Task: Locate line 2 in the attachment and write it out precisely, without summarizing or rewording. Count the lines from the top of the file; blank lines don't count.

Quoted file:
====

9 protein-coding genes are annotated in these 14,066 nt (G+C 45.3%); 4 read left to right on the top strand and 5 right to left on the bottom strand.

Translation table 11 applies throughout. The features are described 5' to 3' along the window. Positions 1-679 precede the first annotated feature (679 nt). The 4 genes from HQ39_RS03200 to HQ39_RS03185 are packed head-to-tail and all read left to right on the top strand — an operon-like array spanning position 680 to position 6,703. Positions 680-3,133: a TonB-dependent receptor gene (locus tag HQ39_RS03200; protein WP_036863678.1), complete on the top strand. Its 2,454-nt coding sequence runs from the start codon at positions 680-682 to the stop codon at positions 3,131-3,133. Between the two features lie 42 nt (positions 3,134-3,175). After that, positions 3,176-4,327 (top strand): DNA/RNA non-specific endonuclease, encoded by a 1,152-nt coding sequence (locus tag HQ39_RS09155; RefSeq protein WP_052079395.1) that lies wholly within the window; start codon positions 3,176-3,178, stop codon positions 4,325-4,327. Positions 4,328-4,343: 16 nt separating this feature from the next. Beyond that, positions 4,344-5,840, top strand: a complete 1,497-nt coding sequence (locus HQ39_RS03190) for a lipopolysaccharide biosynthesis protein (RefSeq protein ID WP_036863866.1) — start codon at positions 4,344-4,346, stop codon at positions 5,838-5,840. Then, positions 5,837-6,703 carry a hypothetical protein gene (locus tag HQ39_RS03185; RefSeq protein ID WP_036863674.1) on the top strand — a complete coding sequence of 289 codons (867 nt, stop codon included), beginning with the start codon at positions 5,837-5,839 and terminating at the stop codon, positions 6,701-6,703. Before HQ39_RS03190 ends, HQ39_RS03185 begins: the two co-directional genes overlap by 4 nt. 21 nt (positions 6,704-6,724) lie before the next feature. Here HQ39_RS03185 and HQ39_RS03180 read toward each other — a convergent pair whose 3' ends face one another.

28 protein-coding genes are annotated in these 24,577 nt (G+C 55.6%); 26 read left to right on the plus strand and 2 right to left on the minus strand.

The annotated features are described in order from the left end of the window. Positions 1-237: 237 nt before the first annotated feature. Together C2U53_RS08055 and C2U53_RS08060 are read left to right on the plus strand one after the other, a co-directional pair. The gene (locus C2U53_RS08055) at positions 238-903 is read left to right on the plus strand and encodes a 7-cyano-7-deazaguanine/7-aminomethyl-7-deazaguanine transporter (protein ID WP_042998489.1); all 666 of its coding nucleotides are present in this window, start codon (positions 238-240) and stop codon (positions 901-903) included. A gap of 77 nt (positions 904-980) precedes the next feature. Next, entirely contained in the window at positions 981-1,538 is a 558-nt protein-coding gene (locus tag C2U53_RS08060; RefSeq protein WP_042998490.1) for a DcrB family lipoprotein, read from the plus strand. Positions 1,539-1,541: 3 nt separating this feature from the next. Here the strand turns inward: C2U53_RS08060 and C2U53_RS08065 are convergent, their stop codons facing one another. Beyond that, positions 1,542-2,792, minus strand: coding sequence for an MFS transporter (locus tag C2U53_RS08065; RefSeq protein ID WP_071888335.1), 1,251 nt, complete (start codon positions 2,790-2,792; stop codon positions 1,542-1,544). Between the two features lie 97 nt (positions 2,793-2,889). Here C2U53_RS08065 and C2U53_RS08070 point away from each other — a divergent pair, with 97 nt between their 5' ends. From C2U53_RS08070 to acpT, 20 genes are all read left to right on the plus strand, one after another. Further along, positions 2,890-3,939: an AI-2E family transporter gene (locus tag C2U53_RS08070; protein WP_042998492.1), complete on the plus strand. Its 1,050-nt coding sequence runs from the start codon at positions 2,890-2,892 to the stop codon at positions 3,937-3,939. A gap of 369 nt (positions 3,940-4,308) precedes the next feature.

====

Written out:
Translation table 11 applies throughout. The features are described 5' to 3' along the window. Positions 1-679 precede the first annotated feature (679 nt). The 4 genes from HQ39_RS03200 to HQ39_RS03185 are packed head-to-tail and all read left to right on the top strand — an operon-like array spanning position 680 to position 6,703. Positions 680-3,133: a TonB-dependent receptor gene (locus tag HQ39_RS03200; protein WP_036863678.1), complete on the top strand. Its 2,454-nt coding sequence runs from the start codon at positions 680-682 to the stop codon at positions 3,131-3,133. Between the two features lie 42 nt (positions 3,134-3,175). After that, positions 3,176-4,327 (top strand): DNA/RNA non-specific endonuclease, encoded by a 1,152-nt coding sequence (locus tag HQ39_RS09155; RefSeq protein WP_052079395.1) that lies wholly within the window; start codon positions 3,176-3,178, stop codon positions 4,325-4,327. Positions 4,328-4,343: 16 nt separating this feature from the next. Beyond that, positions 4,344-5,840, top strand: a complete 1,497-nt coding sequence (locus HQ39_RS03190) for a lipopolysaccharide biosynthesis protein (RefSeq protein ID WP_036863866.1) — start codon at positions 4,344-4,346, stop codon at positions 5,838-5,840. Then, positions 5,837-6,703 carry a hypothetical protein gene (locus tag HQ39_RS03185; RefSeq protein ID WP_036863674.1) on the top strand — a complete coding sequence of 289 codons (867 nt, stop codon included), beginning with the start codon at positions 5,837-5,839 and terminating at the stop codon, positions 6,701-6,703. Before HQ39_RS03190 ends, HQ39_RS03185 begins: the two co-directional genes overlap by 4 nt. 21 nt (positions 6,704-6,724) lie before the next feature. Here HQ39_RS03185 and HQ39_RS03180 read toward each other — a convergent pair whose 3' ends face one another.